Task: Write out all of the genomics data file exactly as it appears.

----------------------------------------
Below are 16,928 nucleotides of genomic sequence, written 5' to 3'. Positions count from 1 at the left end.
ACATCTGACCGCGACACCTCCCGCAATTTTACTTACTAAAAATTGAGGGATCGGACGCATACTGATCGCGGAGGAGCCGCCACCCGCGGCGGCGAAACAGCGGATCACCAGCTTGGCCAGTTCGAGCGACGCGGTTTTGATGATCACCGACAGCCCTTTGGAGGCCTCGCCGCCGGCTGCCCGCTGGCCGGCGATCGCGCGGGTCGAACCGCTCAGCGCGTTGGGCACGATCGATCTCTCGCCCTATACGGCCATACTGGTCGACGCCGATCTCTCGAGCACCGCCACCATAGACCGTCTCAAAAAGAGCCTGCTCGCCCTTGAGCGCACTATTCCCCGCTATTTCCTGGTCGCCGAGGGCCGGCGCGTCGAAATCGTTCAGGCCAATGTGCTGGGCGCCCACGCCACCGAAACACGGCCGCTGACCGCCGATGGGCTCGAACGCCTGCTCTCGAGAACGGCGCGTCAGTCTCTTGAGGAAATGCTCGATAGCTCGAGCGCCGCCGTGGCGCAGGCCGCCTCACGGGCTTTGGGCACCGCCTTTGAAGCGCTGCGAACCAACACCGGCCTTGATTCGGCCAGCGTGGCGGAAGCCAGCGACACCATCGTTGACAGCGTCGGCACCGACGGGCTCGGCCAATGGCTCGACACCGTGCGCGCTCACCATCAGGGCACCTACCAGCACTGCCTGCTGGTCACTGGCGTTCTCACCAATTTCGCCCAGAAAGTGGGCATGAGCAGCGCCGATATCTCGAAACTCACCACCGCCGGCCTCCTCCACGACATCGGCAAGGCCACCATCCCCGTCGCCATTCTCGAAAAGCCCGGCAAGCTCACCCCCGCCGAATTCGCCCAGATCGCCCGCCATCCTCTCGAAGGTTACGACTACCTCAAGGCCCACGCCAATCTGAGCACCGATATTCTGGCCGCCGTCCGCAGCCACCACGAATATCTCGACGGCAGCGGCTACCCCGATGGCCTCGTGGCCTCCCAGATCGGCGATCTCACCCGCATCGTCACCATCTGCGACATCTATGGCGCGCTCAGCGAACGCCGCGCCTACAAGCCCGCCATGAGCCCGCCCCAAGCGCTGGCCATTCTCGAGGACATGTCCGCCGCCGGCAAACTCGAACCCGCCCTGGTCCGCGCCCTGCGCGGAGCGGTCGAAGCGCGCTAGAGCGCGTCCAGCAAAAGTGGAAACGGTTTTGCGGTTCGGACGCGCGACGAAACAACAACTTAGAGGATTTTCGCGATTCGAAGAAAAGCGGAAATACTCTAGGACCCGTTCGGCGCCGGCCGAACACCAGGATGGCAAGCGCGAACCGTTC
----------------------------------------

Below are 16,928 nucleotides of genomic sequence, written 5' to 3'. Positions count from 1 at the left end.
ACATCTGACCGCGACACCTCCCGCAATTTTACTTACTAAAAATTGAGGGATCGGACGCATACTGATCGCGGAGGAGCCGCCACCCGCGGCGGCGAAACAGCGGATCACCAGCTTGGCCAGTTCGAGCGACGCGGTTTTGATGATCACCGACAGCCCTTTGGAGGCCTCGCCGCCGGCTGCCCGCTGGCCGGCGATCGCGCGGGTCGAACCGCTCAGCGCGTTGGGCACGATCGATCTCTCGCCCTATACGGCCATACTGGTCGACGCCGATCTCTCGAGCACCGCCACCATAGACCGTCTCAAAAAGAGCCTGCTCGCCCTTGAGCGCACTATTCCCCGCTATTTCCTGGTCGCCGAGGGCCGGCGCGTCGAAATCGTTCAGGCCAATGTGCTGGGCGCCCACGCCACCGAAACACGGCCGCTGACCGCCGATGGGCTCGAACGCCTGCTCTCGAGAACGGCGCGTCAGTCTCTTGAGGAAATGCTCGATAGCTCGAGCGCCGCCGTGGCGCAGGCCGCCTCACGGGCTTTGGGCACCGCCTTTGAAGCGCTGCGAACCAACACCGGCCTTGATTCGGCCAGCGTGGCGGAAGCCAGCGACACCATCGTTGACAGCGTCGGCACCGACGGGCTCGGCCAATGGCTCGACACCGTGCGCGCTCACCATCAGGGCACCTACCAGCACTGCCTGCTGGTCACTGGCGTTCTCACCAATTTCGCCCAGAAAGTGGGCATGAGCAGCGCCGATATCTCGAAACTCACCACCGCCGGCCTCCTCCACGACATCGGCAAGGCCACCATCCCCGTCGCCATTCTCGAAAAGCCCGGCAAGCTCACCCCCGCCGAATTCGCCCAGATCGCCCGCCATCCTCTCGAAGGTTACGACTACCTCAAGGCCCACGCCAATCTGAGCACCGATATTCTGGCCGCCGTCCGCAGCCACCACGAATATCTCGACGGCAGCGGCTACCCCGATGGCCTCGTGGCCTCCCAGATCGGCGATCTCACCCGCATCGTCACCATCTGCGACATCTATGGCGCGCTCAGCGAACGCCGCGCCTACAAGCCCGCCATGAGCCCGCCCCAAGCGCTGGCCATTCTCGAGGACATGTCCGCCGCCGGCAAACTCGAACCCGCCCTGGTCCGCGCCCTGCGCGGAGCGGTCGAAGCGCGCTAGAGCGCGTCCAGCAAAAGTGGAAACGGTTTTGCGGTTCGGACGCGCGACGAAACAACAACTTAGAGGATTTTCGCGATTCGAAGAAAAGCGGAAATACTCTAGGACCCGTTCGGCGCCGGCCGAACACCAGGATGGCAAGCGCGAACCGTTC